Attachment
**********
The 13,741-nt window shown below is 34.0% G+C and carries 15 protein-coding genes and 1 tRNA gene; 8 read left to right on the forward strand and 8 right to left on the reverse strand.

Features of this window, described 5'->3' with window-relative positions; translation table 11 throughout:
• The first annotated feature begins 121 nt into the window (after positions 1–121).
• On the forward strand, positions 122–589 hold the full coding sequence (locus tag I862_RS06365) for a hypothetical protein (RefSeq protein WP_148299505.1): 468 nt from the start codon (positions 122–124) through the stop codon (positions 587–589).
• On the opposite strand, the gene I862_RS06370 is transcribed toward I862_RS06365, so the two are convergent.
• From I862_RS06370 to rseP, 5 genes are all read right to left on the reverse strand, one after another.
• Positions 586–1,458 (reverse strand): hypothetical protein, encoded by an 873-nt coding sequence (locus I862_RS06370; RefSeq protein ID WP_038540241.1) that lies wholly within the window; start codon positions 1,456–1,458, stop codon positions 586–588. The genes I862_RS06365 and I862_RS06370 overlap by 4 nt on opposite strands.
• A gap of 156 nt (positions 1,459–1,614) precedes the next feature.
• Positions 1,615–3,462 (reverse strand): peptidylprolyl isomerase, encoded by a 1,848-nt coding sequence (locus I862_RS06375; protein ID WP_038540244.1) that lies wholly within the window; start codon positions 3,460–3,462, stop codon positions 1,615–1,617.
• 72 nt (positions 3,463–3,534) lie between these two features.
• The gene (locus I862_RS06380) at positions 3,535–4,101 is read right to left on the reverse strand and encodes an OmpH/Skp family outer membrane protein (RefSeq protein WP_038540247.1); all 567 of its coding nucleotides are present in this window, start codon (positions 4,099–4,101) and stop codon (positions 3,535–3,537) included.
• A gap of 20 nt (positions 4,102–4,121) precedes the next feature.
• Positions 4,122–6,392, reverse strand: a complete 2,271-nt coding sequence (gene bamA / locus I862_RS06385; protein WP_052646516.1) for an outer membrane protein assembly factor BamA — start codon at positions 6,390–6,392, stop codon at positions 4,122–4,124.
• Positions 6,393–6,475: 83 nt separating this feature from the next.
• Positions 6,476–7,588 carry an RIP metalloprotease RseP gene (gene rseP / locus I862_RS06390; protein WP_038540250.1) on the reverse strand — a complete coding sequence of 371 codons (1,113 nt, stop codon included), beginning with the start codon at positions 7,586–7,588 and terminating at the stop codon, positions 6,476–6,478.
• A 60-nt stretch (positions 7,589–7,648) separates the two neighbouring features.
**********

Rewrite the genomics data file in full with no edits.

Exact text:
The 13,741-nt window shown below is 34.0% G+C and carries 15 protein-coding genes and 1 tRNA gene; 8 read left to right on the forward strand and 8 right to left on the reverse strand.

Features of this window, described 5'->3' with window-relative positions; translation table 11 throughout:
• The first annotated feature begins 121 nt into the window (after positions 1–121).
• On the forward strand, positions 122–589 hold the full coding sequence (locus tag I862_RS06365) for a hypothetical protein (RefSeq protein WP_148299505.1): 468 nt from the start codon (positions 122–124) through the stop codon (positions 587–589).
• On the opposite strand, the gene I862_RS06370 is transcribed toward I862_RS06365, so the two are convergent.
• From I862_RS06370 to rseP, 5 genes are all read right to left on the reverse strand, one after another.
• Positions 586–1,458 (reverse strand): hypothetical protein, encoded by an 873-nt coding sequence (locus I862_RS06370; RefSeq protein ID WP_038540241.1) that lies wholly within the window; start codon positions 1,456–1,458, stop codon positions 586–588. The genes I862_RS06365 and I862_RS06370 overlap by 4 nt on opposite strands.
• A gap of 156 nt (positions 1,459–1,614) precedes the next feature.
• Positions 1,615–3,462 (reverse strand): peptidylprolyl isomerase, encoded by a 1,848-nt coding sequence (locus I862_RS06375; protein ID WP_038540244.1) that lies wholly within the window; start codon positions 3,460–3,462, stop codon positions 1,615–1,617.
• 72 nt (positions 3,463–3,534) lie between these two features.
• The gene (locus I862_RS06380) at positions 3,535–4,101 is read right to left on the reverse strand and encodes an OmpH/Skp family outer membrane protein (RefSeq protein WP_038540247.1); all 567 of its coding nucleotides are present in this window, start codon (positions 4,099–4,101) and stop codon (positions 3,535–3,537) included.
• A gap of 20 nt (positions 4,102–4,121) precedes the next feature.
• Positions 4,122–6,392, reverse strand: a complete 2,271-nt coding sequence (gene bamA / locus I862_RS06385; protein WP_052646516.1) for an outer membrane protein assembly factor BamA — start codon at positions 6,390–6,392, stop codon at positions 4,122–4,124.
• Positions 6,393–6,475: 83 nt separating this feature from the next.
• Positions 6,476–7,588 carry an RIP metalloprotease RseP gene (gene rseP / locus I862_RS06390; protein WP_038540250.1) on the reverse strand — a complete coding sequence of 371 codons (1,113 nt, stop codon included), beginning with the start codon at positions 7,586–7,588 and terminating at the stop codon, positions 6,476–6,478.
• A 60-nt stretch (positions 7,589–7,648) separates the two neighbouring features.